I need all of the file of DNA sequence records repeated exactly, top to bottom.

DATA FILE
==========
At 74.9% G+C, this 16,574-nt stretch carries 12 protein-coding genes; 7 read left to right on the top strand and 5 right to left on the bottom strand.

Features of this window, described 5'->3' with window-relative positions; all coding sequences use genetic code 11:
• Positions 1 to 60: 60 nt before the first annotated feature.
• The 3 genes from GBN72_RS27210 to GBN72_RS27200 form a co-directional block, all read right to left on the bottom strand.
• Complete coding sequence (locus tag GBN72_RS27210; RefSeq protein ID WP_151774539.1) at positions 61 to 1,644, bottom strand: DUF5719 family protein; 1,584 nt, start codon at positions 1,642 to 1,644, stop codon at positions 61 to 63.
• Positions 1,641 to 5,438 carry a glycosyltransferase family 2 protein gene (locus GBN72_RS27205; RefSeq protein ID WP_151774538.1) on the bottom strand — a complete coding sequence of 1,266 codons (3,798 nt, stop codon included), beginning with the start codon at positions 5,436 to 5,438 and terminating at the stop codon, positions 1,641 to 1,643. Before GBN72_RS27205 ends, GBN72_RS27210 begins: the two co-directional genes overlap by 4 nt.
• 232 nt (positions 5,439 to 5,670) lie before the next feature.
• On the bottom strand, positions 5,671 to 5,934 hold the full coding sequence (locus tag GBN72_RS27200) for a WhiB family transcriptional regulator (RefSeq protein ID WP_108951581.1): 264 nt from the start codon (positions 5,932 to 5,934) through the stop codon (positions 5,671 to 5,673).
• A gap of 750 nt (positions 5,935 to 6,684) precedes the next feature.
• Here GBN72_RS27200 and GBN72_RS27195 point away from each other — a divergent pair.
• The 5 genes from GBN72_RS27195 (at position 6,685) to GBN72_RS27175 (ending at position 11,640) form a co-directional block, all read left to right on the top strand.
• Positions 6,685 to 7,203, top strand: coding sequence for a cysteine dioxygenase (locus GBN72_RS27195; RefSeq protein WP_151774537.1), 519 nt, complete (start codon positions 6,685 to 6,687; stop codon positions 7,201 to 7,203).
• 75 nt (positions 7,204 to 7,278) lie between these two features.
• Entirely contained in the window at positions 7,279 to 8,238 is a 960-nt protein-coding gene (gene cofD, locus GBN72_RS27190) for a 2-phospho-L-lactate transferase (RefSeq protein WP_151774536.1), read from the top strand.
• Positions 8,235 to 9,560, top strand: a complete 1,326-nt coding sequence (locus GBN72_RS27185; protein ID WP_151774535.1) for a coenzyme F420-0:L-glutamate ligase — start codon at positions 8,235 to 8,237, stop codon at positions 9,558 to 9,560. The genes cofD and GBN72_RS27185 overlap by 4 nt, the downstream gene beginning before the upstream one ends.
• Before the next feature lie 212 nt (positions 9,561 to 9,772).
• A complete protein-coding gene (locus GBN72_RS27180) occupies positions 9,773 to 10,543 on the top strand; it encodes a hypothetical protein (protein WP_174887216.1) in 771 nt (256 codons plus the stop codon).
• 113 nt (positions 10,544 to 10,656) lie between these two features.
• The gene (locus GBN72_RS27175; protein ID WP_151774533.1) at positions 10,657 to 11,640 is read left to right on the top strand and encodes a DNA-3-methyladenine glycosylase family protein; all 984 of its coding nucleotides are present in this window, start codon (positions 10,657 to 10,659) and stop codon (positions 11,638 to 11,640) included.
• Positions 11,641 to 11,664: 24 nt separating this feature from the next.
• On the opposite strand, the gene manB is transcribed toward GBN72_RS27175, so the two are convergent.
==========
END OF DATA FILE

At 74.9% G+C, this 16,574-nt stretch carries 12 protein-coding genes; 7 read left to right on the top strand and 5 right to left on the bottom strand.

Features of this window, described 5'->3' with window-relative positions; all coding sequences use genetic code 11:
• Positions 1 to 60: 60 nt before the first annotated feature.
• The 3 genes from GBN72_RS27210 to GBN72_RS27200 form a co-directional block, all read right to left on the bottom strand.
• Complete coding sequence (locus tag GBN72_RS27210; RefSeq protein ID WP_151774539.1) at positions 61 to 1,644, bottom strand: DUF5719 family protein; 1,584 nt, start codon at positions 1,642 to 1,644, stop codon at positions 61 to 63.
• Positions 1,641 to 5,438 carry a glycosyltransferase family 2 protein gene (locus GBN72_RS27205; RefSeq protein ID WP_151774538.1) on the bottom strand — a complete coding sequence of 1,266 codons (3,798 nt, stop codon included), beginning with the start codon at positions 5,436 to 5,438 and terminating at the stop codon, positions 1,641 to 1,643. Before GBN72_RS27205 ends, GBN72_RS27210 begins: the two co-directional genes overlap by 4 nt.
• 232 nt (positions 5,439 to 5,670) lie before the next feature.
• On the bottom strand, positions 5,671 to 5,934 hold the full coding sequence (locus tag GBN72_RS27200) for a WhiB family transcriptional regulator (RefSeq protein ID WP_108951581.1): 264 nt from the start codon (positions 5,932 to 5,934) through the stop codon (positions 5,671 to 5,673).
• A gap of 750 nt (positions 5,935 to 6,684) precedes the next feature.
• Here GBN72_RS27200 and GBN72_RS27195 point away from each other — a divergent pair.
• The 5 genes from GBN72_RS27195 (at position 6,685) to GBN72_RS27175 (ending at position 11,640) form a co-directional block, all read left to right on the top strand.
• Positions 6,685 to 7,203, top strand: coding sequence for a cysteine dioxygenase (locus GBN72_RS27195; RefSeq protein WP_151774537.1), 519 nt, complete (start codon positions 6,685 to 6,687; stop codon positions 7,201 to 7,203).
• 75 nt (positions 7,204 to 7,278) lie between these two features.
• Entirely contained in the window at positions 7,279 to 8,238 is a 960-nt protein-coding gene (gene cofD, locus GBN72_RS27190) for a 2-phospho-L-lactate transferase (RefSeq protein WP_151774536.1), read from the top strand.
• Positions 8,235 to 9,560, top strand: a complete 1,326-nt coding sequence (locus GBN72_RS27185; protein ID WP_151774535.1) for a coenzyme F420-0:L-glutamate ligase — start codon at positions 8,235 to 8,237, stop codon at positions 9,558 to 9,560. The genes cofD and GBN72_RS27185 overlap by 4 nt, the downstream gene beginning before the upstream one ends.
• Before the next feature lie 212 nt (positions 9,561 to 9,772).
• A complete protein-coding gene (locus GBN72_RS27180) occupies positions 9,773 to 10,543 on the top strand; it encodes a hypothetical protein (protein WP_174887216.1) in 771 nt (256 codons plus the stop codon).
• 113 nt (positions 10,544 to 10,656) lie between these two features.
• The gene (locus GBN72_RS27175; protein ID WP_151774533.1) at positions 10,657 to 11,640 is read left to right on the top strand and encodes a DNA-3-methyladenine glycosylase family protein; all 984 of its coding nucleotides are present in this window, start codon (positions 10,657 to 10,659) and stop codon (positions 11,638 to 11,640) included.
• Positions 11,641 to 11,664: 24 nt separating this feature from the next.
• On the opposite strand, the gene manB is transcribed toward GBN72_RS27175, so the two are convergent.